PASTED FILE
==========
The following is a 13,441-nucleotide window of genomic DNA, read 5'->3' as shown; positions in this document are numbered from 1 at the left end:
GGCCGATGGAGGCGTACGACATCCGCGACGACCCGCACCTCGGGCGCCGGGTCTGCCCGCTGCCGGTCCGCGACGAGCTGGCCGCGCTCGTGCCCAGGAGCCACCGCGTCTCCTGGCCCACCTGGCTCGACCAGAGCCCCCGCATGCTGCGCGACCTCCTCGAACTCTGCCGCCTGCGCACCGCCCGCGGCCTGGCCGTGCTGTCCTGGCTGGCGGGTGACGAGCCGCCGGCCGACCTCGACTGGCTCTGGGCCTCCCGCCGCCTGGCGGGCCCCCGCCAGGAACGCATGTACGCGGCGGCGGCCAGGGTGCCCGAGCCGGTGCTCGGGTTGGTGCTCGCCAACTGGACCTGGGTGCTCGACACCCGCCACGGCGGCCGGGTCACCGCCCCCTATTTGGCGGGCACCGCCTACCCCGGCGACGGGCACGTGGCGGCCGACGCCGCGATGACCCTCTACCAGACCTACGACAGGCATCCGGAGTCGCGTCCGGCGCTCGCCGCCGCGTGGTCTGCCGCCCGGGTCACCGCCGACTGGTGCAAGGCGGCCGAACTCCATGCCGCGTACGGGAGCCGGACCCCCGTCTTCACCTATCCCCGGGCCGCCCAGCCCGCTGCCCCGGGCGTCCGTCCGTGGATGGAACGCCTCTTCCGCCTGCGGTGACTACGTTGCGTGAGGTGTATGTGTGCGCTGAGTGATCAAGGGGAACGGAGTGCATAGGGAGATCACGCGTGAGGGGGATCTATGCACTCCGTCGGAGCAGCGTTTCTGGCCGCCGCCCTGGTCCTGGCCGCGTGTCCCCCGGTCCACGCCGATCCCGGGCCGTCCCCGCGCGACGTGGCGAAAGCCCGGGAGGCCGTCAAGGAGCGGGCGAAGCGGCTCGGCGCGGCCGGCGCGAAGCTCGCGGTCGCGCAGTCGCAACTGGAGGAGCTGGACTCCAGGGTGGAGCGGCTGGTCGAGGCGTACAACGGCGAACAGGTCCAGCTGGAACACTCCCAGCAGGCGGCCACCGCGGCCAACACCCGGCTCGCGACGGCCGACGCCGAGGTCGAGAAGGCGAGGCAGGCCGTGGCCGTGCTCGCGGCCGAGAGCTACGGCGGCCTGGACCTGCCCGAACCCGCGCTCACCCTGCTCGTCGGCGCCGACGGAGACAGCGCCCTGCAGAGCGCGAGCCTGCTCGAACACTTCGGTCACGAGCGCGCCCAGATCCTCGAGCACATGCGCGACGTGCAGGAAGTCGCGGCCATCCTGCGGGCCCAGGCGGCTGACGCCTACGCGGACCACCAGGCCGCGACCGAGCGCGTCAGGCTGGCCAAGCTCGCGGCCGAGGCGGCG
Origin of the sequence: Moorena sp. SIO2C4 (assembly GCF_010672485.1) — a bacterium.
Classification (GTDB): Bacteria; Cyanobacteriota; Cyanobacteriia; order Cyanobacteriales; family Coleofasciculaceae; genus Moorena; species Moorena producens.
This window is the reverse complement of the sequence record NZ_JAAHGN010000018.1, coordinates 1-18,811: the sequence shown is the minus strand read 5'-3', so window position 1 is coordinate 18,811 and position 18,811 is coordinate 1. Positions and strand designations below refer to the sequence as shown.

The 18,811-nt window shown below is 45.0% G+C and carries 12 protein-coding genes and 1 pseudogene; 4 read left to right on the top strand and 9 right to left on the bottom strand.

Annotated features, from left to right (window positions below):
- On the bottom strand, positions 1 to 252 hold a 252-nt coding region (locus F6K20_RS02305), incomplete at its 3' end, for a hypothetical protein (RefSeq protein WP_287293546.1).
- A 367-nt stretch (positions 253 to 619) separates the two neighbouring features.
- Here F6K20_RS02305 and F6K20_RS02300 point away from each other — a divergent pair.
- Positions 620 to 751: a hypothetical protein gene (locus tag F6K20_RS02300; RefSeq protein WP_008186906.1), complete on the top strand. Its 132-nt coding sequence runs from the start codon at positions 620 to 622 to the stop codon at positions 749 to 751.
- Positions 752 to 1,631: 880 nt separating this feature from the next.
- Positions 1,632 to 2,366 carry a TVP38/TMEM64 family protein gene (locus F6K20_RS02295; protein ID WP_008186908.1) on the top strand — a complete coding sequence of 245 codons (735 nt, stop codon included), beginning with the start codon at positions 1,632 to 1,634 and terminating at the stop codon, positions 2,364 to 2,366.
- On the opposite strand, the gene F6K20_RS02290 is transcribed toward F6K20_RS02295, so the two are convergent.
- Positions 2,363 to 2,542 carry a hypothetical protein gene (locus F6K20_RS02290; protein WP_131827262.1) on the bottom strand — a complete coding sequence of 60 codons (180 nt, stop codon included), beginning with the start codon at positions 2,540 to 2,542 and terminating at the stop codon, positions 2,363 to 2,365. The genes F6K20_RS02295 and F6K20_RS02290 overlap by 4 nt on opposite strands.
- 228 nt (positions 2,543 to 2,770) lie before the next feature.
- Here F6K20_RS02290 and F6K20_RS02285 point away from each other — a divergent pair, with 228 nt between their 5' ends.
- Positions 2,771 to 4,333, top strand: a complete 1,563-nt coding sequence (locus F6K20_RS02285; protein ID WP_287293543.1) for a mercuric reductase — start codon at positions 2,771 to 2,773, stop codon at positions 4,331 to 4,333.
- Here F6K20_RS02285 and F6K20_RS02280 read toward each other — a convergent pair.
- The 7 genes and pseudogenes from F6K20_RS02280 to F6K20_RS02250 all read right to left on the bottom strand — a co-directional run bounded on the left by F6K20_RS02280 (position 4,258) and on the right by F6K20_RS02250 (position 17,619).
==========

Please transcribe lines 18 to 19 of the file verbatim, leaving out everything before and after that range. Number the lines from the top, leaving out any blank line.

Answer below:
- Positions 2,771 to 4,333, top strand: a complete 1,563-nt coding sequence (locus F6K20_RS02285; protein ID WP_287293543.1) for a mercuric reductase — start codon at positions 2,771 to 2,773, stop codon at positions 4,331 to 4,333.
- Here F6K20_RS02285 and F6K20_RS02280 read toward each other — a convergent pair.